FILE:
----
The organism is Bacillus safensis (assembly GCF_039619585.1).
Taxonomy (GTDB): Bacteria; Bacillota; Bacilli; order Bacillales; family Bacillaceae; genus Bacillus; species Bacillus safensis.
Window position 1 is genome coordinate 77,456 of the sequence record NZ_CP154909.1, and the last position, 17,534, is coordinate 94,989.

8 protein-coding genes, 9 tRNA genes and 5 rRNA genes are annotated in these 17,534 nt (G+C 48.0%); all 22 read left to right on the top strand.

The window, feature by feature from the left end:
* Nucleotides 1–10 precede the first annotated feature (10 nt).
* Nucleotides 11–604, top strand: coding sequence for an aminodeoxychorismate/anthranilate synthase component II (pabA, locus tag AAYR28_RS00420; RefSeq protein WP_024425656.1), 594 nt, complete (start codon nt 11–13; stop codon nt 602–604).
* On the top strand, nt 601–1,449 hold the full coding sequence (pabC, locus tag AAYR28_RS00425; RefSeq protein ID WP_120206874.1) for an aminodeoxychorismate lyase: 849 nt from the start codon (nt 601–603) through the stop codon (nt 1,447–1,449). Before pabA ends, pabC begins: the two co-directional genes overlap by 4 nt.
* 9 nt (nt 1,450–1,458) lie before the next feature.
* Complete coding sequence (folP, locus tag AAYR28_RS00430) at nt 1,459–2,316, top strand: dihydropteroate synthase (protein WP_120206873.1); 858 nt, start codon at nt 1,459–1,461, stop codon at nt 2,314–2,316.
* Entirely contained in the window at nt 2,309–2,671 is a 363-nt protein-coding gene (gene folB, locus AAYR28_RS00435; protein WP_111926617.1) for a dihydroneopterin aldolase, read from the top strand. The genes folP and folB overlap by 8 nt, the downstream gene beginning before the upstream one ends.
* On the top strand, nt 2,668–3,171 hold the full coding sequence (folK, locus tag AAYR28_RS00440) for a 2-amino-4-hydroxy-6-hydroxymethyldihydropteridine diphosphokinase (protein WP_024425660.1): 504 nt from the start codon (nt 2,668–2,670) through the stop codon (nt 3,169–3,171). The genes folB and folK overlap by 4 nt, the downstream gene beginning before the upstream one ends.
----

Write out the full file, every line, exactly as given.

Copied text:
The organism is Bacillus safensis (assembly GCF_039619585.1).
Taxonomy (GTDB): Bacteria; Bacillota; Bacilli; order Bacillales; family Bacillaceae; genus Bacillus; species Bacillus safensis.
Window position 1 is genome coordinate 77,456 of the sequence record NZ_CP154909.1, and the last position, 17,534, is coordinate 94,989.

8 protein-coding genes, 9 tRNA genes and 5 rRNA genes are annotated in these 17,534 nt (G+C 48.0%); all 22 read left to right on the top strand.

The window, feature by feature from the left end:
* Nucleotides 1–10 precede the first annotated feature (10 nt).
* Nucleotides 11–604, top strand: coding sequence for an aminodeoxychorismate/anthranilate synthase component II (pabA, locus tag AAYR28_RS00420; RefSeq protein WP_024425656.1), 594 nt, complete (start codon nt 11–13; stop codon nt 602–604).
* On the top strand, nt 601–1,449 hold the full coding sequence (pabC, locus tag AAYR28_RS00425; RefSeq protein ID WP_120206874.1) for an aminodeoxychorismate lyase: 849 nt from the start codon (nt 601–603) through the stop codon (nt 1,447–1,449). Before pabA ends, pabC begins: the two co-directional genes overlap by 4 nt.
* 9 nt (nt 1,450–1,458) lie before the next feature.
* Complete coding sequence (folP, locus tag AAYR28_RS00430) at nt 1,459–2,316, top strand: dihydropteroate synthase (protein WP_120206873.1); 858 nt, start codon at nt 1,459–1,461, stop codon at nt 2,314–2,316.
* Entirely contained in the window at nt 2,309–2,671 is a 363-nt protein-coding gene (gene folB, locus AAYR28_RS00435; protein WP_111926617.1) for a dihydroneopterin aldolase, read from the top strand. The genes folP and folB overlap by 8 nt, the downstream gene beginning before the upstream one ends.
* On the top strand, nt 2,668–3,171 hold the full coding sequence (folK, locus tag AAYR28_RS00440) for a 2-amino-4-hydroxy-6-hydroxymethyldihydropteridine diphosphokinase (protein WP_024425660.1): 504 nt from the start codon (nt 2,668–2,670) through the stop codon (nt 3,169–3,171). The genes folB and folK overlap by 4 nt, the downstream gene beginning before the upstream one ends.